Capodimonte and Vomero
The Parco di Capodimonte is the crowning point of the vast mountainous plain that slopes down through the city to the waterfront area. Nearly 5 km (3 miles) removed from the crowds in the Centro Storico, it is enjoyed by locals and visitors alike as a favored escape from the overheated city center. With picture-perfect views over the entire city and bay, the park was first founded in the 18th century as a hunting preserve by Charles of Bourbon. Before long, partly to house the famous Farnese collection that he had inherited from his mother, he commissioned a spectacular Palazzo Reale for the park. Today this palace is the Museo di Capodimonte, which contains among its treasures the city's greatest collection of Old Masters paintings.
To the west is the largely residential Vomero. From the balcony belvedere of the Museo di San Martino, a rich spread of southern Italian amplitude fills the eye: hillsides dripping with luxuriant greenery interspersed with villainously ugly apartment houses, streets short and narrow—leading to an unspeakable as well as unsolvable traffic problem—countless church spires and domes, and far below, the reason it all works, the intensely blue Bay of Naples. To tie together the lower parts with Vomero, everyone uses the funicolare—the funicular system that runs on four separate routes up and down the hill, however it is not set to reopen until December 2016.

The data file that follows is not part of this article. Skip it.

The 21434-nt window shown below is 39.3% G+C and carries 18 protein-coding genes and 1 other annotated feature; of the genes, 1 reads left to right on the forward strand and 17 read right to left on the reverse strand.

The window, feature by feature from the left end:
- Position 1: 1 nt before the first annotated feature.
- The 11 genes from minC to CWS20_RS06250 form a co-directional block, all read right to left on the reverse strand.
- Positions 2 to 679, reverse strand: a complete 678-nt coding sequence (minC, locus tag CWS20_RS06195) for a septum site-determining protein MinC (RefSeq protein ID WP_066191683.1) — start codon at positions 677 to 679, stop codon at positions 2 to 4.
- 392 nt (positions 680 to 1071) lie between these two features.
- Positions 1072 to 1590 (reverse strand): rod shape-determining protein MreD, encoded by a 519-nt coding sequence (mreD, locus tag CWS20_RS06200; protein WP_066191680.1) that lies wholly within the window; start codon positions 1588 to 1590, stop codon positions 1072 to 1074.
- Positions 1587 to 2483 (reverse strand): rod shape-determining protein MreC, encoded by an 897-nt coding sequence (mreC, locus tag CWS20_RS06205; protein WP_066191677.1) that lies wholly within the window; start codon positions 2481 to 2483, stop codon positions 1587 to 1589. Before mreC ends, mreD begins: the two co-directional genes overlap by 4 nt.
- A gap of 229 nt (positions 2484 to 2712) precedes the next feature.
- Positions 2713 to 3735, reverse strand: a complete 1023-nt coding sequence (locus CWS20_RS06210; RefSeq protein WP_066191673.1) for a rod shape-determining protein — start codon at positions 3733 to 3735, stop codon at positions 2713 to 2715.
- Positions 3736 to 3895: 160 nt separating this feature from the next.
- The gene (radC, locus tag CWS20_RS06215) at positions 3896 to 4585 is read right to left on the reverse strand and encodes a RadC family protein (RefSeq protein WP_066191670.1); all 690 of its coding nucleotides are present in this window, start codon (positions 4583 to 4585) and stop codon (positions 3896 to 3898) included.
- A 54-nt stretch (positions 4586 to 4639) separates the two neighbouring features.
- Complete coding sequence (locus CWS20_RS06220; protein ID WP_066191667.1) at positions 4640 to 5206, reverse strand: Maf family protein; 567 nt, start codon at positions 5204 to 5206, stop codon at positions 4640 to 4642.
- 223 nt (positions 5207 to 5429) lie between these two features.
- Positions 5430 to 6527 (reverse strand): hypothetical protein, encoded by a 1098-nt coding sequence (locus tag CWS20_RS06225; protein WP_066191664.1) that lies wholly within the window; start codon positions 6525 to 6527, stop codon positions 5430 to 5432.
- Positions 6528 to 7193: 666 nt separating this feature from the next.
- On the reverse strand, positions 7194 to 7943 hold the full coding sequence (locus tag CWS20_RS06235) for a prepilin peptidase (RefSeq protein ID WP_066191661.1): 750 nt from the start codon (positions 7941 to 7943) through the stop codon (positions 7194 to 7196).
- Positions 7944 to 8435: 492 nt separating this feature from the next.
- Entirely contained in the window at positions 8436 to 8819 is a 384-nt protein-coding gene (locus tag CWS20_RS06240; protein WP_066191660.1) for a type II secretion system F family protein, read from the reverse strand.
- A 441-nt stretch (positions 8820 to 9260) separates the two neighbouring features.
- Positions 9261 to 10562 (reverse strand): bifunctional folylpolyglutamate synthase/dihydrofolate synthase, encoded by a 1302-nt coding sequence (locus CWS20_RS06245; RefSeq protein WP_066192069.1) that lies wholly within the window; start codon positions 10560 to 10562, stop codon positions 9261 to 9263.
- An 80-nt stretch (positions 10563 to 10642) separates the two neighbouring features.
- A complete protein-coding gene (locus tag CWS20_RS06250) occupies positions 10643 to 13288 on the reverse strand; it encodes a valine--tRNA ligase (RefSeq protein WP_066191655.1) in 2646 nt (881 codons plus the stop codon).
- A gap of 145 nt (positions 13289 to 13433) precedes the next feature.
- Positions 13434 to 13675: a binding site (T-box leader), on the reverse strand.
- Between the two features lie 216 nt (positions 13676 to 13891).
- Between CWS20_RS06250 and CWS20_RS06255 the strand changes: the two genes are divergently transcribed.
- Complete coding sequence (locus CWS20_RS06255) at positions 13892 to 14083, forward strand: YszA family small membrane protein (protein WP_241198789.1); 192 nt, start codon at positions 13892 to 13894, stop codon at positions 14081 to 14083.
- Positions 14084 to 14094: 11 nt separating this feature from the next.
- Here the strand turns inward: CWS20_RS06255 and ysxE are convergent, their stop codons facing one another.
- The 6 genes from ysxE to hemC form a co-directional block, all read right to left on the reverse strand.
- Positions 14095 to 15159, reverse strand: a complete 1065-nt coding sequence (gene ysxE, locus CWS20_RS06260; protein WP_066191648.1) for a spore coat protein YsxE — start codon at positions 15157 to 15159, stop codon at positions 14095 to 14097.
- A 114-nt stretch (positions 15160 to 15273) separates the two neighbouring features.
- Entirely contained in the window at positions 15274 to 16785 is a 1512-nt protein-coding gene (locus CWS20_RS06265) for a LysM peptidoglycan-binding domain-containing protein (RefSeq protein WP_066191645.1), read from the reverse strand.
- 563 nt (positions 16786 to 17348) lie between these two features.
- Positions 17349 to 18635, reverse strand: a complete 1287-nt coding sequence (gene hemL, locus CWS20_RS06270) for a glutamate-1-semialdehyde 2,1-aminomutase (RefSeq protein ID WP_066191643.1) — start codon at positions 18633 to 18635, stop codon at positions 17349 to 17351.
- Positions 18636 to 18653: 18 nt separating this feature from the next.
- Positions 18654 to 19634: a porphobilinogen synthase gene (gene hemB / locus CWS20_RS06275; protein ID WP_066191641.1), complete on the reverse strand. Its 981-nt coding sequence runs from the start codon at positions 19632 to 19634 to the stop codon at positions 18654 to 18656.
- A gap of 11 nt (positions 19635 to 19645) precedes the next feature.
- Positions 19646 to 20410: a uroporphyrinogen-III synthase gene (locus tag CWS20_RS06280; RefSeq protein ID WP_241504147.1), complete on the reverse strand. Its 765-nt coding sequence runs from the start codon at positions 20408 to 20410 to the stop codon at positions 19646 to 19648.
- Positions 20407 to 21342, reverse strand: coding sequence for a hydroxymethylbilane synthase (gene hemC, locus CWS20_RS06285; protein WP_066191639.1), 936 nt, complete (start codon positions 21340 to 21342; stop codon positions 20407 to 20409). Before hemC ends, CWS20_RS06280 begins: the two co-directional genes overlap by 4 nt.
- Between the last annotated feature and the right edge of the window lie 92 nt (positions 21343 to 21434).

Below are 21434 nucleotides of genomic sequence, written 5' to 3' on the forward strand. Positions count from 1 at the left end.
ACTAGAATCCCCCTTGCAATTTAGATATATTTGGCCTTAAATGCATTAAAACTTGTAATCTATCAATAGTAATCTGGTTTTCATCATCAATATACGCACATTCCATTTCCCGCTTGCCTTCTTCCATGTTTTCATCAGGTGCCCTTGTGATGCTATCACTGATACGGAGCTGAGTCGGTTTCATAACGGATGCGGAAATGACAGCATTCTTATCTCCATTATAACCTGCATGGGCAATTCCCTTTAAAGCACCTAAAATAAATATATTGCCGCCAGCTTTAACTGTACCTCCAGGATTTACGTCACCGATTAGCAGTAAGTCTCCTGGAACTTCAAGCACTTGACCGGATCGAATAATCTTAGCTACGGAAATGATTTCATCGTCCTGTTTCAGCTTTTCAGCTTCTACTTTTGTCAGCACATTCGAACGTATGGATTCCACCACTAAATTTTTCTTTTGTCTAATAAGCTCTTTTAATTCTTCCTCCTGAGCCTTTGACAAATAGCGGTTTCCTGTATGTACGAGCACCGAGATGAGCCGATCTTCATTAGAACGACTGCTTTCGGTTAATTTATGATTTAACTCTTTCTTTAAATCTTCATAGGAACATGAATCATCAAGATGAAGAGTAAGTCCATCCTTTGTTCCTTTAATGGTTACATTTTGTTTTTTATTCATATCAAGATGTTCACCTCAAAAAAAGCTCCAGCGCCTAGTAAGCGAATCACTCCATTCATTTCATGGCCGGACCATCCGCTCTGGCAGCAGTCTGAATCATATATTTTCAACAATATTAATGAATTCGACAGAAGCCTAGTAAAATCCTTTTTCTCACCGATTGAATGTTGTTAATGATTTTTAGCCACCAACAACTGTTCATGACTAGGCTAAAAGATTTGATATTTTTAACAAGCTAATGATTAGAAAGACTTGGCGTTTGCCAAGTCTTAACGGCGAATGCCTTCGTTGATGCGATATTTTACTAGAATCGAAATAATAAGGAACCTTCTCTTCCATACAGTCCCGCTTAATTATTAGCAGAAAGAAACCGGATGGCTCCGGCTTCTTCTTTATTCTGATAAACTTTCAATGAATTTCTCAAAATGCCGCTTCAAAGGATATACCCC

POINTS OF INTEREST
Museo di Capodimonte
The grandiose 18th-century neoclassical Bourbon royal palace houses fine and decorative art. Capodimonte's greatest treasure is the excellent collection of…Learn More >
Reggia di Caserta
The palace known as the Reggia shows how Bourbon royals lived in the mid-18th century. Architect Luigi Vanvitelli devoted 20…Learn More >
Perched on the Vomero, this massive castle is almost the size of a small town. Built by the Angevins in…Learn More >